This Week in History: meet Buster, a new dinosaur species for BC

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Watch Nearly 50 years ago, a geologist working on a railroad in northern BC found a mysterious claw in the rocks. Now, scientists have confirmed that his discovery is an entirely new species of dinosaur.

Buster is the nickname given to a dinosaur discovered in northern British Columbia nearly 50 years ago.

Victoria Arbour is the Curator of Palaeontology at the Royal BC Museum.

“Buster is a little plant-eating dinosaur that was found in Northern British Columbia along the Sustut River, in 1971.

“Buster isn’t a huge dinosaur” says Arbour.  “Buster is kind of like a sheep with a long tail.”

Years of research has now confirmed that Buster is a brand new dinosaur species.

“The species is called Ferrisaurus Sustutensis” says Arbour.  “It’s a little bit of a mouthful, but it means the Iron Lizard from the Sustut River, and that’s because it was found along a railway line.”

“It belongs to a group of dinosaurs called the Leptoceratopsidae, which is not exactly a household name group of dinosaurs, but they’re small, hornless relatives of Triceratops, the big horned dinosaurs, and they have a very short frill, no horns on their face, but they’ve got this deep, parrot-like beak” Arbour explains.

“We don’t have a full skeleton, but it’s actually a relatively complete dinosaur for British Columbia.  We’ve got parts of the arm and shoulder, parts of the leg, and these really cool toes that are these nice, kind of like, hoof like claws almost.  And by looking at these bones, and comparing them with other dinosaurs in other museum collections, we can figure out what kind of dinosaur it was, and whether it’s a new species or an existing species.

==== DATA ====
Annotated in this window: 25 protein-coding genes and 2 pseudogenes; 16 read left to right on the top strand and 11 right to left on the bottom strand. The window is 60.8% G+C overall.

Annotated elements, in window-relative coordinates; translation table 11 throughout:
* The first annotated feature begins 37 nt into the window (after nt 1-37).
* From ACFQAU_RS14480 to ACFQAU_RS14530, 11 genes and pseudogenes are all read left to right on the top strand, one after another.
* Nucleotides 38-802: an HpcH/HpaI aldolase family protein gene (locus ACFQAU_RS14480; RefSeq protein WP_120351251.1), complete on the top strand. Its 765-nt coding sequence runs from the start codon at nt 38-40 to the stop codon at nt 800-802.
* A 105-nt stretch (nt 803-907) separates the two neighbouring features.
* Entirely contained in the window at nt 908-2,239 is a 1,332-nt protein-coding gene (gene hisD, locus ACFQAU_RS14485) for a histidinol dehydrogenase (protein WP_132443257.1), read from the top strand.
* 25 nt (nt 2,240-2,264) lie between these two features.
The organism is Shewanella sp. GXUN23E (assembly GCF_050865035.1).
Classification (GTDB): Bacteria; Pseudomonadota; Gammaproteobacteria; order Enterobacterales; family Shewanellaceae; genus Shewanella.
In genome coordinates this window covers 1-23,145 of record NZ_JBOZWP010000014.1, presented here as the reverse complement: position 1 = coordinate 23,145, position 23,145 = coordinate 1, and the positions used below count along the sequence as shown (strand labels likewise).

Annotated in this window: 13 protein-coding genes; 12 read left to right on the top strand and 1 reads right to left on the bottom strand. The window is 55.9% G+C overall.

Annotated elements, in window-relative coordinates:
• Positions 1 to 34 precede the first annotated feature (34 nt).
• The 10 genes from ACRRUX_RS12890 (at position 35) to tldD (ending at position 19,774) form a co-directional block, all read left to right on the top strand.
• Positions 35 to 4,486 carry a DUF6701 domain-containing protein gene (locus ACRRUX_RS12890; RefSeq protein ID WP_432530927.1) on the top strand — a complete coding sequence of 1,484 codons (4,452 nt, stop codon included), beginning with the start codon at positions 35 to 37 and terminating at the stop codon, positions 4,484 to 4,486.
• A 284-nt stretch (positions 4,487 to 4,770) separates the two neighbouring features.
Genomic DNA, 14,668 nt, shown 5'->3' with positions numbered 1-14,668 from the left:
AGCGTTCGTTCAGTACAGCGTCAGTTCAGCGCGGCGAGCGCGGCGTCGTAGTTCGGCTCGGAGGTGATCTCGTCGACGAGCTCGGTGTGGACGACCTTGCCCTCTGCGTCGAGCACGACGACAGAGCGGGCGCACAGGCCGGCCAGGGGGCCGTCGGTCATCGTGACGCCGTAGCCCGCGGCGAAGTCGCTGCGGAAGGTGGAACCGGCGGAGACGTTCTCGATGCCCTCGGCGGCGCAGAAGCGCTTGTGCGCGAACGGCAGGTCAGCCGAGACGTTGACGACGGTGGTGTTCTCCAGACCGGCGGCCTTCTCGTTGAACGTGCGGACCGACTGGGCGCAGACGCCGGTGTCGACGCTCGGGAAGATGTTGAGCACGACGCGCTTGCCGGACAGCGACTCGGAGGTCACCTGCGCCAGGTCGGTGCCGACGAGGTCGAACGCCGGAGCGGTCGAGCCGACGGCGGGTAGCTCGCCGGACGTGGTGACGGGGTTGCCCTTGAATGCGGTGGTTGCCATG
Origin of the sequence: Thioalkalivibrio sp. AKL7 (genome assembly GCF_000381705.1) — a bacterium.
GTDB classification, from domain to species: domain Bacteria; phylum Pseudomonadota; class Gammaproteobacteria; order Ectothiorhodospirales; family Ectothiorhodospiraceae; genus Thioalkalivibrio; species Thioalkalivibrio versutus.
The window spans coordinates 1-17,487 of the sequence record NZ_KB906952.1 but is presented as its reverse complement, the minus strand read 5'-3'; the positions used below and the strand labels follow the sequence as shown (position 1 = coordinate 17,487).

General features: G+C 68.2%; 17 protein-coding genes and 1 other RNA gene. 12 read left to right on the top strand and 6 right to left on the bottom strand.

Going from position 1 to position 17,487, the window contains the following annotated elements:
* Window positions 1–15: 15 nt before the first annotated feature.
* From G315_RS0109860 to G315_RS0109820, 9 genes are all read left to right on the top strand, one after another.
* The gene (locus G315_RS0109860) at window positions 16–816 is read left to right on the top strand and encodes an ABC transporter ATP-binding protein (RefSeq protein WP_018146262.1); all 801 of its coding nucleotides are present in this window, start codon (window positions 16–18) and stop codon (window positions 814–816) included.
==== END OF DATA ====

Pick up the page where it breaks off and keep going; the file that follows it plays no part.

“We don’t know exactly what colour Buster was, but the artistic reconstruction behind me has given him kind of a mottled brown appearance – that’s because Buster’s small and probably lived in a very forested environment, and a lot of small animals today tend to be camouflaged in that way.”

Arbour and her team studied Buster extensively for many years.

“It’s very exciting.  It’s a lot of fun sitting here trying to tease out all the information we have from a couple of bones, and reveal something new about ancient British Columbia.”

And what did the research reveal?

“Buster lived about 67 million years ago, which is right at the end of the age of dinosaurs.  That’s about a million years before the big mass extinction that killed all the dinosaurs except birds.

Arbour and her colleagues published their findings this month in PeerJ — the Journal of Life and Environmental Sciences. And the search for more British Columbia dinosaurs will continue.

“Most dinosaurs have been found, at least in Canada, in Alberta, in the Badlands, where there’s lots of big deserts, and it’s really easy to hike around and look for dinosaur fossils” Arbour explains. “In British Columbia it’s a little bit harder because we have to go up into the mountains, and we need to use helicopters, and it’s really hard to hike around in those areas, but we’ve got a couple of spots that look really promising, and that’s where I’m hoping to target over the next few years.”

Buster, the Ferrisaurus Sustutensis will be on display at the Royal BC Museum Pocket Gallery until the end of February.

Veronica CooperVeronica Cooper

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